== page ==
The duration of labour varies widely, but the active phase averages some 8 hours for women giving birth to their first child ("primiparae") and shorter for women who have already given birth ("multiparae"). Active phase prolongation is defined as in a primigravid woman as the failure of the cervix to dilate at a rate of 1.2 cm/h over a period of at least two hours. This definition is based on Friedman's Curve, which plots the typical rate of cervical dilation and fetal descent during active labour. Some practitioners may diagnose "Failure to Progress", and consequently, propose interventions to optimize chances for healthy outcome.
Second stage: fetal expulsion
This stage begins when the cervix is fully dilated, and ends when the baby is born. As pressure on the cervix increases, women may have the sensation of pelvic pressure and an urge to begin pushing. At the beginning of the normal second stage, the head is fully engaged in the pelvis; the widest diameter of the head has passed below the level of the pelvic inlet. The fetal head then continues descent into the pelvis, below the pubic arch and out through the vaginal introitus (opening). This is assisted by the additional maternal efforts of "bearing down" or pushing. The appearance of the fetal head at the vaginal orifice is termed the "crowning". At this point, the woman will feel an intense burning or stinging sensation.
Complete expulsion of the baby signals the successful completion of the second stage of labour.
The second stage of birth will vary by factors including parity (the number of children a woman has had), fetal size, anesthesia, and the presence of infection. Longer labours are associated with declining rates of spontaneous vaginal delivery and increasing rates of infection, perineal laceration, and obstetric hemorrhage, as well as the need for intensive care of the neonate.
Third stage: delivery of the placenta
The period from just after the fetus is expelled until just after the placenta is expelled is called the third stage of labour. Placental expulsion begins as a physiological separation from the wall of the uterus. The average time from delivery of the baby until complete expulsion of the placenta is estimated to be 10–12 minutes dependent on whether active or expectant management is employed In as many as 3% of all vaginal deliveries, the duration of the third stage is longer than 30 minutes and raises concern for retained placenta. When the amniotic sac has not ruptured during labour or pushing, the infant can be born with the membranes intact. This is referred to as "delivery en caul".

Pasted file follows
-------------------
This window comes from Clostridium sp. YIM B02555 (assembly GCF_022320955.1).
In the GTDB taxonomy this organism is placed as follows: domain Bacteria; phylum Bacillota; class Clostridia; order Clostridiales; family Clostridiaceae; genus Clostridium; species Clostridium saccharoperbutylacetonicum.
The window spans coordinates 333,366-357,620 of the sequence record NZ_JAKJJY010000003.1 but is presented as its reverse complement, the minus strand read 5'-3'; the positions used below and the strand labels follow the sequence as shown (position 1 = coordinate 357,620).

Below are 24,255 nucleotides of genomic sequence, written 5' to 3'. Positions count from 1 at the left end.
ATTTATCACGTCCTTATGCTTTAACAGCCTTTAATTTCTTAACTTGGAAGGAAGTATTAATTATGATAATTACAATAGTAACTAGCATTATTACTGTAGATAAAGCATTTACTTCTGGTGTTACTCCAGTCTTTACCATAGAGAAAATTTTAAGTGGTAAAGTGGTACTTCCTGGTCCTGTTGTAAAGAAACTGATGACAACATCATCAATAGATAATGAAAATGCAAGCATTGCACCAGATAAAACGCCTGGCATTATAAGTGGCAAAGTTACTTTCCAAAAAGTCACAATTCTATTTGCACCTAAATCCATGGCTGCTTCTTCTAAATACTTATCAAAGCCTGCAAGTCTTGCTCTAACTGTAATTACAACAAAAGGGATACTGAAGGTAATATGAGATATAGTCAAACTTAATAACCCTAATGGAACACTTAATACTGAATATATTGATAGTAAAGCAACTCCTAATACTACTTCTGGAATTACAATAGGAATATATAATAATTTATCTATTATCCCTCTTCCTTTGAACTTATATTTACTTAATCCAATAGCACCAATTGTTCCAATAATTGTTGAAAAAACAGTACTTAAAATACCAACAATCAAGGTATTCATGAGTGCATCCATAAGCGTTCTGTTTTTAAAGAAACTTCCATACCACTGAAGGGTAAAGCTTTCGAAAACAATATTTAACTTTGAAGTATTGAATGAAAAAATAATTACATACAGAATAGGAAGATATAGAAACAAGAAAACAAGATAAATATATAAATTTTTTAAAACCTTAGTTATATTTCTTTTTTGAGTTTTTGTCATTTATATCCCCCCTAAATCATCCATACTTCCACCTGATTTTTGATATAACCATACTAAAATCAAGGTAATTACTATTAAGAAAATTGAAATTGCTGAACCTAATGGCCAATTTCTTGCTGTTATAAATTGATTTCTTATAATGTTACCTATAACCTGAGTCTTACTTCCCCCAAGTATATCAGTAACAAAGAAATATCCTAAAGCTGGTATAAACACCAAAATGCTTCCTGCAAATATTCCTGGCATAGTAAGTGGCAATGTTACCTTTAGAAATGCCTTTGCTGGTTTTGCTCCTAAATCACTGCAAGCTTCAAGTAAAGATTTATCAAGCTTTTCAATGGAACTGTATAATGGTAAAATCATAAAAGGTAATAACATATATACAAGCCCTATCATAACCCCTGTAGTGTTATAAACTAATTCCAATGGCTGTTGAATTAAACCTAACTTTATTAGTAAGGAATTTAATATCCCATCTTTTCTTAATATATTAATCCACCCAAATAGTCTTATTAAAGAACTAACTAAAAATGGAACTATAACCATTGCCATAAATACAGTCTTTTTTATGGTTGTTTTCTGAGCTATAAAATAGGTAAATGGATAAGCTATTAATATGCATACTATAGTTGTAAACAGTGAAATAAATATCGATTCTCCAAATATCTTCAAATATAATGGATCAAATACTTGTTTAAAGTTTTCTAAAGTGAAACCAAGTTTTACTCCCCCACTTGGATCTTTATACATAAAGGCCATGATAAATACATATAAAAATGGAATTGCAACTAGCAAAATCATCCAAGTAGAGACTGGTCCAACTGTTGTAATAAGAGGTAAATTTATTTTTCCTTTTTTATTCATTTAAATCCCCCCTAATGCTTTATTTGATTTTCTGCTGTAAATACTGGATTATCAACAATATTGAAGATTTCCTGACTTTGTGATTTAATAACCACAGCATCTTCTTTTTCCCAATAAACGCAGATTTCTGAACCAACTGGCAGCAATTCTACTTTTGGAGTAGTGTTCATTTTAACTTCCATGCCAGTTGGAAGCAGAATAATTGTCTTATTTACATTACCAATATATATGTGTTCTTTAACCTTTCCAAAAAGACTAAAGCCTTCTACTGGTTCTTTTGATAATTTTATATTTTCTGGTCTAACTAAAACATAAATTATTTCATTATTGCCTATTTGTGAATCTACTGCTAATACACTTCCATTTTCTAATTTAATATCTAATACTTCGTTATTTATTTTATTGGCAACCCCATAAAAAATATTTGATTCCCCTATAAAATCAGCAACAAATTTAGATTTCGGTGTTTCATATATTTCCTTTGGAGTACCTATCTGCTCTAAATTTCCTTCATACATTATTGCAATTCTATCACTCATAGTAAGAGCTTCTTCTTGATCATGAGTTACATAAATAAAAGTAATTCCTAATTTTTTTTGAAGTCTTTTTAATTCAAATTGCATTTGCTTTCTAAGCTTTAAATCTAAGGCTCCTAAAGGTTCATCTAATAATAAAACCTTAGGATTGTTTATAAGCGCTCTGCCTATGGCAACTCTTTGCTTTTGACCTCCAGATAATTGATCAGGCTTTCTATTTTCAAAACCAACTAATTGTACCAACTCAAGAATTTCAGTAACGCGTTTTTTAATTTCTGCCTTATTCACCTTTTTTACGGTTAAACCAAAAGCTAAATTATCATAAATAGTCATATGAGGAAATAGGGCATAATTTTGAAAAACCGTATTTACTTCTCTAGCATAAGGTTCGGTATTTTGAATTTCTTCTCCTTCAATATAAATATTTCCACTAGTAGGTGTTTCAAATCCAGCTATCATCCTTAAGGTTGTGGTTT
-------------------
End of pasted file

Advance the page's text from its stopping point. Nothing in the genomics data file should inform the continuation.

Placental expulsion can be managed actively or it can be managed expectantly, allowing the placenta to be expelled without medical assistance. Active management is described as the administration of a uterotonic drug within one minute of fetal delivery, controlled traction of the umbilical cord and fundal massage after delivery of the placenta, followed by performance of uterine massage every 15 minutes for two hours. In a joint statement, World Health Organization, the International Federation of Gynaecology and Obstetrics and the International Confederation of Midwives recommend active management of the third stage of labour in all vaginal deliveries to help to prevent postpartum hemorrhage.
Delaying the clamping of the umbilical cord until at least one minute after birth improves outcomes as long as there is the ability to treat jaundice if it occurs. In some birthing centers, this may be delayed by 5 minutes or more, or omitted entirely. Delayed clamping of the cord decreases the risk of anemia but may increase risk of jaundice. Clamping is followed by cutting of the cord, which is painless due to the absence of nerves.
The "fourth stage of labour" is the period beginning immediately after the birth of a child and extending for about six weeks. The terms postpartum and postnatal are often used to describe this period. It is the time in which the mother's body, including hormone levels and uterus size, return to a non-pregnant state and the newborn adjusts to life outside the mother's body. The World Health Organization (WHO) describes the postnatal period as the most critical and yet the most neglected phase in the lives of mothers and babies; most deaths occur during the postnatal period.